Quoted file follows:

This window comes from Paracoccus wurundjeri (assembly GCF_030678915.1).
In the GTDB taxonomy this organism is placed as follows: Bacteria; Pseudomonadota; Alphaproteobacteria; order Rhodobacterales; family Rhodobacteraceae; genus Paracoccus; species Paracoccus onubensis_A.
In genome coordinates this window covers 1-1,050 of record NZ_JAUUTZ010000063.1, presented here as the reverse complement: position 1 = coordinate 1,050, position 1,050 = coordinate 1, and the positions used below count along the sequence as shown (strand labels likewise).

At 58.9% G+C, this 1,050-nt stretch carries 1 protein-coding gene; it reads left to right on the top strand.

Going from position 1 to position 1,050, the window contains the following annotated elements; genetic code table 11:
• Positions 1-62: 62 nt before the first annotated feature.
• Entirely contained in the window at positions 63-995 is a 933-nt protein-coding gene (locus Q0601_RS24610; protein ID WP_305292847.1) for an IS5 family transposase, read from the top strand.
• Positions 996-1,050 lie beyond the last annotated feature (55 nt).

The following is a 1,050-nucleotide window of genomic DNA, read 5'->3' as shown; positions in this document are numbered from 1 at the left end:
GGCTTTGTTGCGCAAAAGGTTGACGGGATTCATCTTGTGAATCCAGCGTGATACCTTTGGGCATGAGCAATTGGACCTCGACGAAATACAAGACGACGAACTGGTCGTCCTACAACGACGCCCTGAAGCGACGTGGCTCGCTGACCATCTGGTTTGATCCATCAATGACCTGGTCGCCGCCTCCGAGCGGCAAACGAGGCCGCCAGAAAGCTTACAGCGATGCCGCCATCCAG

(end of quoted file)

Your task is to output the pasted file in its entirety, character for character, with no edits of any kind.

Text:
This window comes from Paracoccus wurundjeri (assembly GCF_030678915.1).
In the GTDB taxonomy this organism is placed as follows: Bacteria; Pseudomonadota; Alphaproteobacteria; order Rhodobacterales; family Rhodobacteraceae; genus Paracoccus; species Paracoccus onubensis_A.
In genome coordinates this window covers 1-1,050 of record NZ_JAUUTZ010000063.1, presented here as the reverse complement: position 1 = coordinate 1,050, position 1,050 = coordinate 1, and the positions used below count along the sequence as shown (strand labels likewise).

At 58.9% G+C, this 1,050-nt stretch carries 1 protein-coding gene; it reads left to right on the top strand.

Going from position 1 to position 1,050, the window contains the following annotated elements; genetic code table 11:
• Positions 1-62: 62 nt before the first annotated feature.
• Entirely contained in the window at positions 63-995 is a 933-nt protein-coding gene (locus Q0601_RS24610; protein ID WP_305292847.1) for an IS5 family transposase, read from the top strand.
• Positions 996-1,050 lie beyond the last annotated feature (55 nt).

The following is a 1,050-nucleotide window of genomic DNA, read 5'->3' as shown; positions in this document are numbered from 1 at the left end:
GGCTTTGTTGCGCAAAAGGTTGACGGGATTCATCTTGTGAATCCAGCGTGATACCTTTGGGCATGAGCAATTGGACCTCGACGAAATACAAGACGACGAACTGGTCGTCCTACAACGACGCCCTGAAGCGACGTGGCTCGCTGACCATCTGGTTTGATCCATCAATGACCTGGTCGCCGCCTCCGAGCGGCAAACGAGGCCGCCAGAAAGCTTACAGCGATGCCGCCATCCAG